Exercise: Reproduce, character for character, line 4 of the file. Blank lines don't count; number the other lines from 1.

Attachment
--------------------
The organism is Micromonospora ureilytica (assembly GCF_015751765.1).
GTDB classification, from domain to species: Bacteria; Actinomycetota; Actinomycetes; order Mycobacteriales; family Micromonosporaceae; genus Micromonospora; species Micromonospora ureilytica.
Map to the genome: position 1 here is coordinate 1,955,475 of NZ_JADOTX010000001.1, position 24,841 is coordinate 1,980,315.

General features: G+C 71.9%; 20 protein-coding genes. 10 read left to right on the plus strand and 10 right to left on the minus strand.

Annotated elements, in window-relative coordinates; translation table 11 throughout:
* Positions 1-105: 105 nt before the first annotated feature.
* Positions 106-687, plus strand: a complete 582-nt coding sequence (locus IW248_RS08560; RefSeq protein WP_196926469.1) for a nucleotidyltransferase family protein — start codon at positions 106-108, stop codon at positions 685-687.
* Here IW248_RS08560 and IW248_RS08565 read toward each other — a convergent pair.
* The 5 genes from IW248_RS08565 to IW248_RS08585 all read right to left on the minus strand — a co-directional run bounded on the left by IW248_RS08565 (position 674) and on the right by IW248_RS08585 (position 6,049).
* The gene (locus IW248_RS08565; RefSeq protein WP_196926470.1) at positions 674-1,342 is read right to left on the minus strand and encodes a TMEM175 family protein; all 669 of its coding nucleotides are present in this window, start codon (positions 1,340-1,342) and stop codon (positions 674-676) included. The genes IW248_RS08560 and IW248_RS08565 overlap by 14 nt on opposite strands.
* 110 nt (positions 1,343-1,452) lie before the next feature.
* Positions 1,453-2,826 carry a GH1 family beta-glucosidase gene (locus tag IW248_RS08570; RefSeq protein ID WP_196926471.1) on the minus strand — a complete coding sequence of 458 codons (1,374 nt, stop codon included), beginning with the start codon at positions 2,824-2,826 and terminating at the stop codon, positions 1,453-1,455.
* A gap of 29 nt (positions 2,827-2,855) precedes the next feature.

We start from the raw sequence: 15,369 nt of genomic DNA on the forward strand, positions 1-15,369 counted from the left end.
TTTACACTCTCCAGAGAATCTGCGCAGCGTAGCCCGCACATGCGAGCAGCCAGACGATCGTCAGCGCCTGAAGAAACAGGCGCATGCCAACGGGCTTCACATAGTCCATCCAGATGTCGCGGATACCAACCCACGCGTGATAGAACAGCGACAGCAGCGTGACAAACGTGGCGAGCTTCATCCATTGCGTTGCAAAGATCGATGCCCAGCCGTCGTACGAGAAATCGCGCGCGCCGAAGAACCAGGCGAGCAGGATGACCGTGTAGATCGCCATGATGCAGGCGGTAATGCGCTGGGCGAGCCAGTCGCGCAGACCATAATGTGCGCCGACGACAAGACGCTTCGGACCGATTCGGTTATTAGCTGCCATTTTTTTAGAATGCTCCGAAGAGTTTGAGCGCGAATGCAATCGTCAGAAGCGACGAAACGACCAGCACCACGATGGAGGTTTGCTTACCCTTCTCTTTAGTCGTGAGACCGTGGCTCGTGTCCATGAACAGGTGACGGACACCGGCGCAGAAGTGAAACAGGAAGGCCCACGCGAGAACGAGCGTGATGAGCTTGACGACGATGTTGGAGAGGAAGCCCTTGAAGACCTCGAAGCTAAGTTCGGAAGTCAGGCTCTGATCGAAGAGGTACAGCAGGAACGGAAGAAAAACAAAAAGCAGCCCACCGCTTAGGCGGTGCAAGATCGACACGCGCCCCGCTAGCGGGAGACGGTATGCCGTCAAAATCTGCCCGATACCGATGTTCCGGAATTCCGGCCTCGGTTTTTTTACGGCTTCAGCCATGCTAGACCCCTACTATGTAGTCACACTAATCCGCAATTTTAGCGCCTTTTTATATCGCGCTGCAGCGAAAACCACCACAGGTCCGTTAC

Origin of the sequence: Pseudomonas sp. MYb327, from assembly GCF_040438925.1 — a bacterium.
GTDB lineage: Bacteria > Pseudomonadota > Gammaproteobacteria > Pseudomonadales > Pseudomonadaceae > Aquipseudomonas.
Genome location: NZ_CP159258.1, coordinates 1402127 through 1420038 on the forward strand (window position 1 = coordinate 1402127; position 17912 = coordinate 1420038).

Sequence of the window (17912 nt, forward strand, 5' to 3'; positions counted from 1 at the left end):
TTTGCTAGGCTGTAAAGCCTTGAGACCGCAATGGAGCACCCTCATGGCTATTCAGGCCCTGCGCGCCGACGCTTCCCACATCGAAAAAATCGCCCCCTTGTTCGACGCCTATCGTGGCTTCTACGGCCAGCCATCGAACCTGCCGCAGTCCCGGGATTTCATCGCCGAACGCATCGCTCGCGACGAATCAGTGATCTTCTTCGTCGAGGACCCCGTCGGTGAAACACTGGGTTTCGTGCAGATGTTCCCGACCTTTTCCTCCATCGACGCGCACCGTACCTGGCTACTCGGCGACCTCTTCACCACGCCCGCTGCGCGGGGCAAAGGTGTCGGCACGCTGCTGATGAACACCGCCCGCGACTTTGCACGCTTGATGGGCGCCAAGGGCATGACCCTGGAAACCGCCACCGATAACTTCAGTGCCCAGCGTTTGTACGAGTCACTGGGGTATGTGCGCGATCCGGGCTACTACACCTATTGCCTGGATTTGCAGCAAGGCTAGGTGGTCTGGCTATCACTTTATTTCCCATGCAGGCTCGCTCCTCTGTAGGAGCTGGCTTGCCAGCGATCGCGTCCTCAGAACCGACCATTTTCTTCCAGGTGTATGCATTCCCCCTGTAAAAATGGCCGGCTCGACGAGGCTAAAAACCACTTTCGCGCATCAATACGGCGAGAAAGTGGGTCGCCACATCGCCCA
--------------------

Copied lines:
General features: G+C 71.9%; 20 protein-coding genes. 10 read left to right on the plus strand and 10 right to left on the minus strand.